A Snarketing post by Ron Shevlin, Director of Research at Cornerstone Advisors
In an article titled Consumers Show Cautious Interest In Mobile Payments, Payments Source reports on one study of US consumers’ views on mobile payments which found that:
- Consumers are “clearly ready for a change,” as 27% of consumers “never” use checks.
- One in three U.S. adults is interested in mobile and Near Field Communication-based payments.
- 83% of respondents cited security as the most important factor affecting their interest in mobile payments.
- 62% of respondents prefer financial institutions to take the lead on new payment methods instead of wireless or Internet companies.
My take: Concluding that consumers are “cautious” in their interest in mobile payments is a misinterpretation of the data.
THE BLEPFARD EFFECT
First of all, concluding that, because one in four never uses checks, consumers are “ready for a change” misses the point: Consumers have already changed. They’ve shifted their payments behavior away from checks to debit cards, and yes, cash.
The other points, however, all relate to something I’ve called the Blepfard Effect (don’t ask me how I came up with that name):
Asking people to imagine a situation, a state of mind, or something that they can’t possibly imagine because they have no basis of experience to do so.
When we ask consumers about something that doesn’t exist for them — which, for all intents and purposes, mobile payments applies — we don’t, and actually can’t, get a reliable picture of future behavior.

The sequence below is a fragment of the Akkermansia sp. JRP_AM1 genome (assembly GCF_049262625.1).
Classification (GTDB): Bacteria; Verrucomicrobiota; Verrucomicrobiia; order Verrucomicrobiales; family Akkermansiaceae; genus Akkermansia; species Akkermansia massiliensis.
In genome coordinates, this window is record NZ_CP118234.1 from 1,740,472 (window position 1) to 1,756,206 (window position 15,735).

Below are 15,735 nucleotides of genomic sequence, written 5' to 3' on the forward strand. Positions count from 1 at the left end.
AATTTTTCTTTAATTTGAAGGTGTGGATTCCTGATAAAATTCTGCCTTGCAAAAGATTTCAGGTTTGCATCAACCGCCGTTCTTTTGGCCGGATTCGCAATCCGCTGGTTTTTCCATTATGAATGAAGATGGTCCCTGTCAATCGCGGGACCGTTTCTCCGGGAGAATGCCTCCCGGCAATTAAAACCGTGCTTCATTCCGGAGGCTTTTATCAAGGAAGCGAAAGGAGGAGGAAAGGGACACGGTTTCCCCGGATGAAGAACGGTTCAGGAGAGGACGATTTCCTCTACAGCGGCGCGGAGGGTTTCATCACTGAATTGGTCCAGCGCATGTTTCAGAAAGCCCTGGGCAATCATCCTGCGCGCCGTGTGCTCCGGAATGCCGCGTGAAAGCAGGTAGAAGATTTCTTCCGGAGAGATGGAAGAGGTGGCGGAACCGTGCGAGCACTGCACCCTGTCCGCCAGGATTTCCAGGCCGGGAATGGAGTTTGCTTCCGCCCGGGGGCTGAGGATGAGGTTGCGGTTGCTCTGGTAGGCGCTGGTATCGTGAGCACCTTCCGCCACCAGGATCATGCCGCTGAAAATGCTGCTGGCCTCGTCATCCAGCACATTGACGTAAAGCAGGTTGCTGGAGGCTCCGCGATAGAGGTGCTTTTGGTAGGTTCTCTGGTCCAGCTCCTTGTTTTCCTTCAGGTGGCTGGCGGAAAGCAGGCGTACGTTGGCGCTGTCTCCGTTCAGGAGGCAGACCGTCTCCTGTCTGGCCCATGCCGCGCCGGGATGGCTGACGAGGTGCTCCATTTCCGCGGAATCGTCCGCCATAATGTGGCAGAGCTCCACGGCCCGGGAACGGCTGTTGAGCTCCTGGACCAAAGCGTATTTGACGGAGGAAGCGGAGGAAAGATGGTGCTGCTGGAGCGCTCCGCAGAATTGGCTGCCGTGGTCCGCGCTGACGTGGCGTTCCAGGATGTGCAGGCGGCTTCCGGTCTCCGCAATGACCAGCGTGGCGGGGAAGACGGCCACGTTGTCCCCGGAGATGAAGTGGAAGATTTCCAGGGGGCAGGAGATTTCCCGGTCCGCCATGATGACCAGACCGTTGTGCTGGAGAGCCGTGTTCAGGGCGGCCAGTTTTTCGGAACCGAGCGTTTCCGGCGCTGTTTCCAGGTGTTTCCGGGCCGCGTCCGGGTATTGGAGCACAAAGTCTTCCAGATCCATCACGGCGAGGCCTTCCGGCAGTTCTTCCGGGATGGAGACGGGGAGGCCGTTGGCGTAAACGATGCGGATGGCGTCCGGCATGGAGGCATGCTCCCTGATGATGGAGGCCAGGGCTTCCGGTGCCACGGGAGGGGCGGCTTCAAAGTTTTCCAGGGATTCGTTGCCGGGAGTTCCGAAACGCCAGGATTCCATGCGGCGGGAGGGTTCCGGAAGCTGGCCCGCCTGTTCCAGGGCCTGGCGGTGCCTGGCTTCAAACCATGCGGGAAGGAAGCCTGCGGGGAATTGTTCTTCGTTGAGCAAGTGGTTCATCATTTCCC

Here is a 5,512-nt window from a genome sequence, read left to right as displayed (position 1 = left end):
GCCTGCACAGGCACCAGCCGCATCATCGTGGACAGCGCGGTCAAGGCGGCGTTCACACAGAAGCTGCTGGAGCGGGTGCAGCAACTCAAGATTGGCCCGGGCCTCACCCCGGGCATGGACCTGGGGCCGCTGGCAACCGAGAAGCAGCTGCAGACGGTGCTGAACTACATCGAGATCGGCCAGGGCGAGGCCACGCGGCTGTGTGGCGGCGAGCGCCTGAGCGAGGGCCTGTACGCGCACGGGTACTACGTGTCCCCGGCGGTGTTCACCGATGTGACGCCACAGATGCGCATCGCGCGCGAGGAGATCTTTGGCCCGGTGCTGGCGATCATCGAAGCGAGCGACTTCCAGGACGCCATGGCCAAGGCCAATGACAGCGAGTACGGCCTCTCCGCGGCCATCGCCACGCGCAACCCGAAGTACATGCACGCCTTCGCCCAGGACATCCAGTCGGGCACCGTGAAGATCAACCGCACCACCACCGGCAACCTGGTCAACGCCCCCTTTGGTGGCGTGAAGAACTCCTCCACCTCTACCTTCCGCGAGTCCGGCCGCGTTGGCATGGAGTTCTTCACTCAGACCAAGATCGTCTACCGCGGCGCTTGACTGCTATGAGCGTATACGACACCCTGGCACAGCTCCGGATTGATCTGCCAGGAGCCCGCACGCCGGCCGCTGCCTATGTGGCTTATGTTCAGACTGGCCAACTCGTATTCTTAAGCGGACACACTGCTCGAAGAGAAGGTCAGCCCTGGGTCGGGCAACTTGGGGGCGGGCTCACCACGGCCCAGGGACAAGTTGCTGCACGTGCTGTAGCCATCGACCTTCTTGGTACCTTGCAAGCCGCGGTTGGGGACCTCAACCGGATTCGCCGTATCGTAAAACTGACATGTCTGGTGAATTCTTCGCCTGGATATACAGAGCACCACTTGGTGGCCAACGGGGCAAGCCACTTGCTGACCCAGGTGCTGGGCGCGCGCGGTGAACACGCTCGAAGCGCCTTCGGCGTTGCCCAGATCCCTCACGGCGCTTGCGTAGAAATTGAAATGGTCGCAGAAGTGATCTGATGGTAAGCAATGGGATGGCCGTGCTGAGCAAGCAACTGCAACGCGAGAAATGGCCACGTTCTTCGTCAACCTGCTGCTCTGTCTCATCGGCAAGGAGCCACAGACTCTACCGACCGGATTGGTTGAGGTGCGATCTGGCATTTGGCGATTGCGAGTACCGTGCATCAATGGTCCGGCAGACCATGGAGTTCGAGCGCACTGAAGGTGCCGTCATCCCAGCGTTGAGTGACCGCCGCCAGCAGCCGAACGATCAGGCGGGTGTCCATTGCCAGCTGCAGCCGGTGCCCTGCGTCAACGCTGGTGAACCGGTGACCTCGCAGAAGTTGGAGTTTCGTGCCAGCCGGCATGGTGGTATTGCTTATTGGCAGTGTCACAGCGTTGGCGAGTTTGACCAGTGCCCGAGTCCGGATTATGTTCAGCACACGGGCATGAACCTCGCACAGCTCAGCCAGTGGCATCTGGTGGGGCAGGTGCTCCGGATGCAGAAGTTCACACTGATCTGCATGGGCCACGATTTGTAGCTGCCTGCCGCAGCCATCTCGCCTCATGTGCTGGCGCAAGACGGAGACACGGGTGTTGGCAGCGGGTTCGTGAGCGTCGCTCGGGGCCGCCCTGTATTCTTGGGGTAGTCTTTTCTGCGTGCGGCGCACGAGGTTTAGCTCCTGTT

Few consumers are interested in Near Field Communication-based payments because to the Average Joe on the street NFC = National Football Conference.
Many consumers cite security as the most important factor affecting their interest in mobile payments because they have no idea what it is, how it works, and don’t know what other factors should or could be affecting their interest in mobile payments.
A majority of consumers prefer FIs to take the lead on new payment methods instead of wireless or Internet companies because they don’t know what “take the lead on new payment methods” mean.
THE RISE OF THE SMARTPHONATICS
Looking at the market for mobile payments as a whole misses something: The segment of consumers that I call Smartphonatics:
Consumers who change their shopping and payment behavior as a result of owning a smartphone.
Despite the proliferation of smartphones in the US, not everyone who owns one is a Smartphonatic (smart-fa-NAT-ic). But this group is growing, and their buying power is disproportionately higher than their numbers. They’re mostly young, and relatively affluent (for their age).
In a few weeks, Aite Group will publish a report on the The Global Rise of Smartphonatics: Driving Mobile Payment and Banking Adoption based on a study of consumers in 14 countries in the Americas, EMEA, and Asia/Pacific.
Two of the key points in the report:
Smartphonatic penetration varies by country, and represents its mobile maturity level. William Gibson once said that the future is already here, it’s just unevenly distributed. That describes the interest in mobile payments perfectly. The differences in the various countries’ Smartphonatic population is a reflection of the evolution of the mobile channel in each country — and not a reflection of innate differences in attitudes and behaviors of the country’s citizens.
Demand for mobile payments isn’t “cautious.” There’s a segment of the population that is chomping at the bit to use mobile payments. And there’s a segment that couldn’t care less — for right now. There are early adopters and later adopters — but “cautious” isn’t an appropriate descriptor.